A school board outside of Wichita, Kansas, voted this week to ban transgender students from bathrooms that match their gender identity, saying they took license for the new rule from the Trump administration.
“Trump was basically leaving it up to us,” Tina Prunier, a member of the Derby Board of Education, told BuzzFeed News in explaining her vote in favor of the rule. “I thought it would be best for the district overall.”
But lawyers for progressive LGBT groups countered that regardless of the federal government’s position, private citizens can still sue the district if a transgender student comes forward with a complaint.
“We are standing ready to file lawsuits against school districts like this one that are discriminating against transgender students,” Demoya Gordon, a staff attorney for Lambda Legal, told BuzzFeed News. “There is no staying out of this issue. This is a federal civil-rights issue.”
To get context for the school board’s vote on Monday, you must rewind to last year. At the time, the district had the same ban on transgender student restroom access it adopted this week — for example, transgender girls couldn’t use the girls restroom.
But in May 2016, the Obama administration announced that all federally funded schools must accommodate transgender students in facilities that match their gender identity. That guidance was based on an interpretation of Title IX, a civil rights law that bans sex discrimination in schools. The Derby Board of Education, in turn, voted to conform to that federal policy — leading some parents to complain.
Cut to 2017: The Trump administration last week withdrew the Obama-era rule, saying that states and local jurisdictions could decide for themselves.
Many states and district decided to keep their trangender-friendly rules in place. But the Derby Board of Education voted 5-2 this week to go back to their original procedure for transgender students. They voted on how they would handle the matter — to ban transgender students from restrooms that match their gender and attempt to offer them other accommodations — even though it was not codified in a written document.
In an interview, Prunier had a hard time explaining her vote to block transgender students from certain restrooms, other than saying that Trump allowed the district to do so, and that it was the district's best interest.
“To be quite honest, it’s not something I have gone over in my mind,” she replied when asked why she said it was best for her district. “It’s not something I feel strongly one way or another about — their personal rights or how they wish to be.”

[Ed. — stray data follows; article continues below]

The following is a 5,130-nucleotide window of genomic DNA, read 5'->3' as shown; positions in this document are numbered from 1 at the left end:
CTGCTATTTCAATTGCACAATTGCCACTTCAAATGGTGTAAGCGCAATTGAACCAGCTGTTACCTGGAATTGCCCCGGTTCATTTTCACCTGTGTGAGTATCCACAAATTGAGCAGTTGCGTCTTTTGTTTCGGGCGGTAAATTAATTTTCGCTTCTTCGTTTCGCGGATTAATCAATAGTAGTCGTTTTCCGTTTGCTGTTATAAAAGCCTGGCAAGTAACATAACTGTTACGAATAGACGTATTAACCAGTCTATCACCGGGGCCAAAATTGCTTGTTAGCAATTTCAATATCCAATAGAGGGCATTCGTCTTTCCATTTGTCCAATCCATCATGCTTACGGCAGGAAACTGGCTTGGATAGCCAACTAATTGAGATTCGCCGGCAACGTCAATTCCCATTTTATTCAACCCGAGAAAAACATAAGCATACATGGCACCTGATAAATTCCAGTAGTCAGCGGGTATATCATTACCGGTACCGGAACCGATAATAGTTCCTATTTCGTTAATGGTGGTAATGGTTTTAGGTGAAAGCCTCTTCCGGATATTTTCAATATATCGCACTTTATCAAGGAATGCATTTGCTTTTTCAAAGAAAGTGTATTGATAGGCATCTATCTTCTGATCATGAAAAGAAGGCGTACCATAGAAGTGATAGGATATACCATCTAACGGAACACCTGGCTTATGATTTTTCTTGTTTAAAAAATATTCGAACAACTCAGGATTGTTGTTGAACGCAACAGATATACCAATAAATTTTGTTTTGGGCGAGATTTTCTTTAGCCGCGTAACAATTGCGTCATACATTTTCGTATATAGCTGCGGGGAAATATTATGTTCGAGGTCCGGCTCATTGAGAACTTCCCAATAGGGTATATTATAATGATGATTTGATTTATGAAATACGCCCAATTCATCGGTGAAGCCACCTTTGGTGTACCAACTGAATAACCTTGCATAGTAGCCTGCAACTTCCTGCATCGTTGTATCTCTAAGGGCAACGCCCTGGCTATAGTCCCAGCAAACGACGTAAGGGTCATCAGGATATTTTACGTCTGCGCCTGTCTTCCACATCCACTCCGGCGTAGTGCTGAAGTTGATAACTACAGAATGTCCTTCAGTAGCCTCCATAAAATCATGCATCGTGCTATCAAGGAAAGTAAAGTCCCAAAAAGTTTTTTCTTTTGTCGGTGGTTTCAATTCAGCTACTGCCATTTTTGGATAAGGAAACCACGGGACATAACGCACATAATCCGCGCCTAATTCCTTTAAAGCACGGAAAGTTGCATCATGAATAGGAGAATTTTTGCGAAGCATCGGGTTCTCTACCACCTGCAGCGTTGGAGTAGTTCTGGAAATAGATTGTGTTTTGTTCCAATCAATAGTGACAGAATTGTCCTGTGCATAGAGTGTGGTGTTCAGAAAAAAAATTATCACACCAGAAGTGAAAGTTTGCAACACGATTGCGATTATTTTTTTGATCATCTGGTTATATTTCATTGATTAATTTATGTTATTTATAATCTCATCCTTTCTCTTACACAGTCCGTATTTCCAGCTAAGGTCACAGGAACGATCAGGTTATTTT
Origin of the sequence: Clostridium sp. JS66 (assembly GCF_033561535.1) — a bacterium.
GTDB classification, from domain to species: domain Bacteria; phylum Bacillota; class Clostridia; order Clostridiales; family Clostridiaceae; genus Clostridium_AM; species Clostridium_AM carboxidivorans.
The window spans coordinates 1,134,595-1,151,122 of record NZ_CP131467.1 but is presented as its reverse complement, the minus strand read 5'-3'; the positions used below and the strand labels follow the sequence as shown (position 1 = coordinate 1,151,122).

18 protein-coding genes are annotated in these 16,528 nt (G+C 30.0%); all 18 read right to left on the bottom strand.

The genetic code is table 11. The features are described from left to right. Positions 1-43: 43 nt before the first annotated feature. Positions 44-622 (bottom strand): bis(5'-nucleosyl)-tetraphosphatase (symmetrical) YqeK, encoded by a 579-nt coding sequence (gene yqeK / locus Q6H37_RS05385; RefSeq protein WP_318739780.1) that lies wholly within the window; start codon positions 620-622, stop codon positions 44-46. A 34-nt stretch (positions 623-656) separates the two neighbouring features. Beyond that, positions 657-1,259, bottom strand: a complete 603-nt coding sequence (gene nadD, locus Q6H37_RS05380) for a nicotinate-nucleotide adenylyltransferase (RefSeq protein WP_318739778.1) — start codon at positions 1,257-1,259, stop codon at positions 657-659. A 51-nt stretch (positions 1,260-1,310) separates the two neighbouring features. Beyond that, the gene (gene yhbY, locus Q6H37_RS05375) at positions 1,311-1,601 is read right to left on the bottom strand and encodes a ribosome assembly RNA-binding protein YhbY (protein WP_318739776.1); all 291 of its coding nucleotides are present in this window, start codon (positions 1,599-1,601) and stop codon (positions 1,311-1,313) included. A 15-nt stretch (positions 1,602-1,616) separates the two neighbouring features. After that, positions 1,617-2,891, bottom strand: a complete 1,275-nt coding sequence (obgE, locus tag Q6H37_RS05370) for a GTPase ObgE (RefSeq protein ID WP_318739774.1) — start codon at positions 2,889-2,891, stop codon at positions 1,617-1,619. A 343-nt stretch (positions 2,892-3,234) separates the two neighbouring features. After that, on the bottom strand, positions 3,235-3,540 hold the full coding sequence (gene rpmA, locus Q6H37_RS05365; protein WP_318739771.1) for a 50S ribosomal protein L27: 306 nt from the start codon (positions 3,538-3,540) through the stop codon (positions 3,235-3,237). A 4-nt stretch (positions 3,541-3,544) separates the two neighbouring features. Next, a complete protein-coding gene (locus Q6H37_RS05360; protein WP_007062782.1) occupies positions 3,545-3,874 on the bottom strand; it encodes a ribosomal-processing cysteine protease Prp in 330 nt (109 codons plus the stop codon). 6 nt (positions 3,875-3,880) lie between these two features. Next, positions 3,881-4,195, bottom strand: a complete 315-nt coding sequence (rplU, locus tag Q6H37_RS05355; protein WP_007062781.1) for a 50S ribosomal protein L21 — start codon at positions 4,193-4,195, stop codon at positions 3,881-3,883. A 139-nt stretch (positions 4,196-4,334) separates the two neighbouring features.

Her vote reflected community values, she said, adding that it wasn’t actually her motivation. “The parents were very vocal that they were not happy,” she explained. “We mostly heard about a male going into a female bathroom to violate or do things they weren’t supposed to be doing in the restroom.”
Asked if there were any such incidents, she replied, “As far I know, none have been reported.”
Matt Hoag, a board member who voted to keep the transgender-friendly policy, concurred that “we had not had any reports of privacy or safety incidents…It appeared to me that we were accommodating needs without causing harm.”
None of the other school board members replied to a request to comment.
Craig Wilford, the superintendent of Derby Public Schools, told BuzzFeed News he did not know how many transgender students are in the district, but he estimated “less than 10.”
“I believe we had two students request use of facilities that match their gender identity,” he said by email. “I do know we gave students who disagreed with allowing transgender students to use the restroom an option to request different accommodations.”
Gary McCaleb, senior counsel to Alliance Defending Freedom, a Christian group that advocates for protecting traditional families, said the school district's vote “simply restored the norm.”
The new guidance from Trump, he added, “means that the federal government will no longer threaten local school boards with financial ruin for making prudent, compassionate policies that protect the privacy of all students.”
However, Chase Strangio, a staff attorney for the ACLU, does not expect more schools to follow the path of Derby because schools recognize the legal risks.
“The Board absolutely did not have to roll back protections for transgender students to comply with the recision of guidance by the Trump administration,” Strangio told BuzzFeed News.
"In fact," he added, "the school is still liable for violating the federal statutory and constitutional rights of students for any enforcement of a policy that amounts to discrimination on the basis of sex, including discrimination against transgender students because they are transgender.”
The staff attorney for Lambda Legal, Gordon, meanwhile, pointed to a court decision in Pennsylvania this week that sided with three transgender students on constitutional grounds. That only emboldens groups like hers to defend transgender students, regardless of the federal government's position.
“By rolling back its policy, this district has exposed itself to a lawsuit for violating Title IX as well the Equal Protection clause of the Constitution,” she said.
Superintendent Wilford said a case scheduled to go before the Supreme Court this month could settle questions about the rights of transgender students. “As to the issue of lawsuits,” he added, “that would be for our attorney to address.”